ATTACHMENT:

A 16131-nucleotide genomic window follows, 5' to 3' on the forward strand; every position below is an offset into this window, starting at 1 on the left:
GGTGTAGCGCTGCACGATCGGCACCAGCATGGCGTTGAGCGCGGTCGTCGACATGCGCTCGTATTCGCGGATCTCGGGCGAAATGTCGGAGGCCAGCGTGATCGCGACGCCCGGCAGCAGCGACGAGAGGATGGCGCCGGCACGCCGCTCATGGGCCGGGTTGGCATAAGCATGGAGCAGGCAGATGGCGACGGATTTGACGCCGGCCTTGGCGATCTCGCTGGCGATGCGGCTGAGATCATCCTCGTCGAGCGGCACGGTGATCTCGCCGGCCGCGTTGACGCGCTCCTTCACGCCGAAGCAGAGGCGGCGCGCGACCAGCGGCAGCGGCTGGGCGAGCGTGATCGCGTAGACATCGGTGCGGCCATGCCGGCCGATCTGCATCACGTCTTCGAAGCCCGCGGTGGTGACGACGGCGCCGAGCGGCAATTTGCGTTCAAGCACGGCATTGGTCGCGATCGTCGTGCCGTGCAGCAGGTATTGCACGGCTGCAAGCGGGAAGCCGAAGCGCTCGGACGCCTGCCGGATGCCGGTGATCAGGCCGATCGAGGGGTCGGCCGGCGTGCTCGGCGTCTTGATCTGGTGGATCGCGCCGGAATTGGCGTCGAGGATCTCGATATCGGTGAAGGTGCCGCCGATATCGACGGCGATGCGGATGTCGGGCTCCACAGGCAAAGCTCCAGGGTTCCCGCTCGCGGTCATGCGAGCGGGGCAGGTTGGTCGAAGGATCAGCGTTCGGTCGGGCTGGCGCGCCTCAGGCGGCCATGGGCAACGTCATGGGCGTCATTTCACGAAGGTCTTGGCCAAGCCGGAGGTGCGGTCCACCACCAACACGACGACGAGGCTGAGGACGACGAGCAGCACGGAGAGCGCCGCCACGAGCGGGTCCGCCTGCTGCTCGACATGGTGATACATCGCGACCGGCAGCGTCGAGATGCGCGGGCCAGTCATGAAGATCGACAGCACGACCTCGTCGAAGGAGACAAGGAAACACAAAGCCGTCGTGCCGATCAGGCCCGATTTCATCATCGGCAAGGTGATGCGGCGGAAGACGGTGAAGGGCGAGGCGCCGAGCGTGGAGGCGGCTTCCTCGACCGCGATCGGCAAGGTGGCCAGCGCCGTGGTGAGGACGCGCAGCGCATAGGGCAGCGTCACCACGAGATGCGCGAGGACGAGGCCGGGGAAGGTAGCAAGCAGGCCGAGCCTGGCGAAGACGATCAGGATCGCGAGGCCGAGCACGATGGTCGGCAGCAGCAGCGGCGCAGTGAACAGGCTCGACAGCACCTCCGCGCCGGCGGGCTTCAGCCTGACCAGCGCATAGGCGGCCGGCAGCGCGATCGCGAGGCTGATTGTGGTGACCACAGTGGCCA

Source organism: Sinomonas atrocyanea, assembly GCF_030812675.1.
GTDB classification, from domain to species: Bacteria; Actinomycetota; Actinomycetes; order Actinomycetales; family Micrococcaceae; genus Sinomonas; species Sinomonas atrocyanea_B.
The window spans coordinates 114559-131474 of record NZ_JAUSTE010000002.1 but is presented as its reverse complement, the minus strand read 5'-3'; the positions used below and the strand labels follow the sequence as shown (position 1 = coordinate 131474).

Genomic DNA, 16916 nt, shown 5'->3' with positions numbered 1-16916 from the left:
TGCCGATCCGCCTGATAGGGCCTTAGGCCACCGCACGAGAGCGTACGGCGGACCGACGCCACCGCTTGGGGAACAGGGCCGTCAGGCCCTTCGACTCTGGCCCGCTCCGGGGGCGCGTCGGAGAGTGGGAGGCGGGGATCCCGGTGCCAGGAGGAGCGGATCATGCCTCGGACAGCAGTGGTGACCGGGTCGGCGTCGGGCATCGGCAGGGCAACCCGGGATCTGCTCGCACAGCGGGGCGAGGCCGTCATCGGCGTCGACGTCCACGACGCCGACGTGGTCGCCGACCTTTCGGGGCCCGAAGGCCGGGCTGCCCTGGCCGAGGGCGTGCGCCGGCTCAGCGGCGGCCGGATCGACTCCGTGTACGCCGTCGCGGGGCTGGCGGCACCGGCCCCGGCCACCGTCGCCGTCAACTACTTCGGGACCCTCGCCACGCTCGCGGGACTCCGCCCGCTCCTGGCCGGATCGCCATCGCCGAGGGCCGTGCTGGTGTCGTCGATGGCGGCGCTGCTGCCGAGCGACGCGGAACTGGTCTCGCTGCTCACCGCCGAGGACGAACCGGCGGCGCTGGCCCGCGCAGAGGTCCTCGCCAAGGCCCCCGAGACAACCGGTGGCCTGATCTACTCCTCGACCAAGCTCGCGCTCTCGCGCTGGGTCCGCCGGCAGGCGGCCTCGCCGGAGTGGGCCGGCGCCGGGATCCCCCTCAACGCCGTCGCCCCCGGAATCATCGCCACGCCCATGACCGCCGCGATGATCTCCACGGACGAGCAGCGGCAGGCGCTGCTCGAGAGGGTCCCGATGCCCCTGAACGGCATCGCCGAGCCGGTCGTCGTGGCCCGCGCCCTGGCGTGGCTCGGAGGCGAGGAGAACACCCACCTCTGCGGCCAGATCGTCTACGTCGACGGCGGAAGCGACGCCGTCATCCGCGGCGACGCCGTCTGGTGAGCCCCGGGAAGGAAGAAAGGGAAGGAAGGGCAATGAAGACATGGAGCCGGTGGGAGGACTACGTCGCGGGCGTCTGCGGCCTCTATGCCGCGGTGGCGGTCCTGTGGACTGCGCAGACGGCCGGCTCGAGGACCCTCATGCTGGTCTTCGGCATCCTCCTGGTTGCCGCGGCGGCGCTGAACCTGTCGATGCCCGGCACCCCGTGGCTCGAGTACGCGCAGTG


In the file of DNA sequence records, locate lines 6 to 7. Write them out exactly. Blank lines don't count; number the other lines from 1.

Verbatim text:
Genomic DNA, 16916 nt, shown 5'->3' with positions numbered 1-16916 from the left:
TGCCGATCCGCCTGATAGGGCCTTAGGCCACCGCACGAGAGCGTACGGCGGACCGACGCCACCGCTTGGGGAACAGGGCCGTCAGGCCCTTCGACTCTGGCCCGCTCCGGGGGCGCGTCGGAGAGTGGGAGGCGGGGATCCCGGTGCCAGGAGGAGCGGATCATGCCTCGGACAGCAGTGGTGACCGGGTCGGCGTCGGGCATCGGCAGGGCAACCCGGGATCTGCTCGCACAGCGGGGCGAGGCCGTCATCGGCGTCGACGTCCACGACGCCGACGTGGTCGCCGACCTTTCGGGGCCCGAAGGCCGGGCTGCCCTGGCCGAGGGCGTGCGCCGGCTCAGCGGCGGCCGGATCGACTCCGTGTACGCCGTCGCGGGGCTGGCGGCACCGGCCCCGGCCACCGTCGCCGTCAACTACTTCGGGACCCTCGCCACGCTCGCGGGACTCCGCCCGCTCCTGGCCGGATCGCCATCGCCGAGGGCCGTGCTGGTGTCGTCGATGGCGGCGCTGCTGCCGAGCGACGCGGAACTGGTCTCGCTGCTCACCGCCGAGGACGAACCGGCGGCGCTGGCCCGCGCAGAGGTCCTCGCCAAGGCCCCCGAGACAACCGGTGGCCTGATCTACTCCTCGACCAAGCTCGCGCTCTCGCGCTGGGTCCGCCGGCAGGCGGCCTCGCCGGAGTGGGCCGGCGCCGGGATCCCCCTCAACGCCGTCGCCCCCGGAATCATCGCCACGCCCATGACCGCCGCGATGATCTCCACGGACGAGCAGCGGCAGGCGCTGCTCGAGAGGGTCCCGATGCCCCTGAACGGCATCGCCGAGCCGGTCGTCGTGGCCCGCGCCCTGGCGTGGCTCGGAGGCGAGGAGAACACCCACCTCTGCGGCCAGATCGTCTACGTCGACGGCGGAAGCGACGCCGTCATCCGCGGCGACGCCGTCTGGTGAGCCCCGGGAAGGAAGAAAGGGAAGGAAGGGCAATGAAGACATGGAGCCGGTGGGAGGACTACGTCGCGGGCGTCTGCGGCCTCTATGCCGCGGTGGCGGTCCTGTGGACTGCGCAGACGGCCGGCTCGAGGACCCTCATGCTGGTCTTCGGCATCCTCCTGGTTGCCGCGGCGGCGCTGAACCTGTCGATGCCCGGCACCCCGTGGCTCGAGTACGCGCAGTG